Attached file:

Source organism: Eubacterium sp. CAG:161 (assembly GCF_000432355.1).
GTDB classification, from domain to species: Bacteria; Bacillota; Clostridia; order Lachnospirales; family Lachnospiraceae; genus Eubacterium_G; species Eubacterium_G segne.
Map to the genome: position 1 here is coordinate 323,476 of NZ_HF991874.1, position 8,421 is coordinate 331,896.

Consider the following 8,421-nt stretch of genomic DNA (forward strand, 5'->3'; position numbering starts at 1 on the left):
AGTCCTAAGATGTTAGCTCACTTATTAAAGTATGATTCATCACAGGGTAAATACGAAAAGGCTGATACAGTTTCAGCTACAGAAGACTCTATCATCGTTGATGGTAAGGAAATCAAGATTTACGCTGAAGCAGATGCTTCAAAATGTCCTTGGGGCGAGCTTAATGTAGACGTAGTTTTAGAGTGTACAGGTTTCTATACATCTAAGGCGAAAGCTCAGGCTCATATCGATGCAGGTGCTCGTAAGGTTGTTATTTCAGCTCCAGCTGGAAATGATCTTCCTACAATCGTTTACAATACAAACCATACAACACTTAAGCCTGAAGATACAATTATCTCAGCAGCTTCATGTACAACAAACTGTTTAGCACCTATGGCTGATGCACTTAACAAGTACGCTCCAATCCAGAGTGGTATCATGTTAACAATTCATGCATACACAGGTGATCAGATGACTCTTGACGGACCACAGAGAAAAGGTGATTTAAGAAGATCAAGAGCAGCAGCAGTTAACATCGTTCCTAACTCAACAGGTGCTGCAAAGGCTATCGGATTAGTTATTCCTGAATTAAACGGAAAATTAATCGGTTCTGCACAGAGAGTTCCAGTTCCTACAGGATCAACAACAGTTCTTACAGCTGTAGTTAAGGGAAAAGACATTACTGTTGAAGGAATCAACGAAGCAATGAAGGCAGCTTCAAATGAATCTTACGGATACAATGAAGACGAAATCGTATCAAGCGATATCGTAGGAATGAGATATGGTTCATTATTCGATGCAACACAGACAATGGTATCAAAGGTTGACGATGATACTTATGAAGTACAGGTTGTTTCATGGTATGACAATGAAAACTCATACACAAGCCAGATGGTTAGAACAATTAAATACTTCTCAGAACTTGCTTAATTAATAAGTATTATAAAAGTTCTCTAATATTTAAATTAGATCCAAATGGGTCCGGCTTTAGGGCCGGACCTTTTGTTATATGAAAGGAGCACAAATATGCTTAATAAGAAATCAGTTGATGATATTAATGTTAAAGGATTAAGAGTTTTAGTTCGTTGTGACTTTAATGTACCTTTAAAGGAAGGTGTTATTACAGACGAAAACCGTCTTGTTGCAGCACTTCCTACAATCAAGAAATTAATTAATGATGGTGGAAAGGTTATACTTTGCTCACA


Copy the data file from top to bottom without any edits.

Source organism: Eubacterium sp. CAG:161 (assembly GCF_000432355.1).
GTDB classification, from domain to species: Bacteria; Bacillota; Clostridia; order Lachnospirales; family Lachnospiraceae; genus Eubacterium_G; species Eubacterium_G segne.
Map to the genome: position 1 here is coordinate 323,476 of NZ_HF991874.1, position 8,421 is coordinate 331,896.

Consider the following 8,421-nt stretch of genomic DNA (forward strand, 5'->3'; position numbering starts at 1 on the left):
AGTCCTAAGATGTTAGCTCACTTATTAAAGTATGATTCATCACAGGGTAAATACGAAAAGGCTGATACAGTTTCAGCTACAGAAGACTCTATCATCGTTGATGGTAAGGAAATCAAGATTTACGCTGAAGCAGATGCTTCAAAATGTCCTTGGGGCGAGCTTAATGTAGACGTAGTTTTAGAGTGTACAGGTTTCTATACATCTAAGGCGAAAGCTCAGGCTCATATCGATGCAGGTGCTCGTAAGGTTGTTATTTCAGCTCCAGCTGGAAATGATCTTCCTACAATCGTTTACAATACAAACCATACAACACTTAAGCCTGAAGATACAATTATCTCAGCAGCTTCATGTACAACAAACTGTTTAGCACCTATGGCTGATGCACTTAACAAGTACGCTCCAATCCAGAGTGGTATCATGTTAACAATTCATGCATACACAGGTGATCAGATGACTCTTGACGGACCACAGAGAAAAGGTGATTTAAGAAGATCAAGAGCAGCAGCAGTTAACATCGTTCCTAACTCAACAGGTGCTGCAAAGGCTATCGGATTAGTTATTCCTGAATTAAACGGAAAATTAATCGGTTCTGCACAGAGAGTTCCAGTTCCTACAGGATCAACAACAGTTCTTACAGCTGTAGTTAAGGGAAAAGACATTACTGTTGAAGGAATCAACGAAGCAATGAAGGCAGCTTCAAATGAATCTTACGGATACAATGAAGACGAAATCGTATCAAGCGATATCGTAGGAATGAGATATGGTTCATTATTCGATGCAACACAGACAATGGTATCAAAGGTTGACGATGATACTTATGAAGTACAGGTTGTTTCATGGTATGACAATGAAAACTCATACACAAGCCAGATGGTTAGAACAATTAAATACTTCTCAGAACTTGCTTAATTAATAAGTATTATAAAAGTTCTCTAATATTTAAATTAGATCCAAATGGGTCCGGCTTTAGGGCCGGACCTTTTGTTATATGAAAGGAGCACAAATATGCTTAATAAGAAATCAGTTGATGATATTAATGTTAAAGGATTAAGAGTTTTAGTTCGTTGTGACTTTAATGTACCTTTAAAGGAAGGTGTTATTACAGACGAAAACCGTCTTGTTGCAGCACTTCCTACAATCAAGAAATTAATTAATGATGGTGGAAAGGTTATACTTTGCTCACA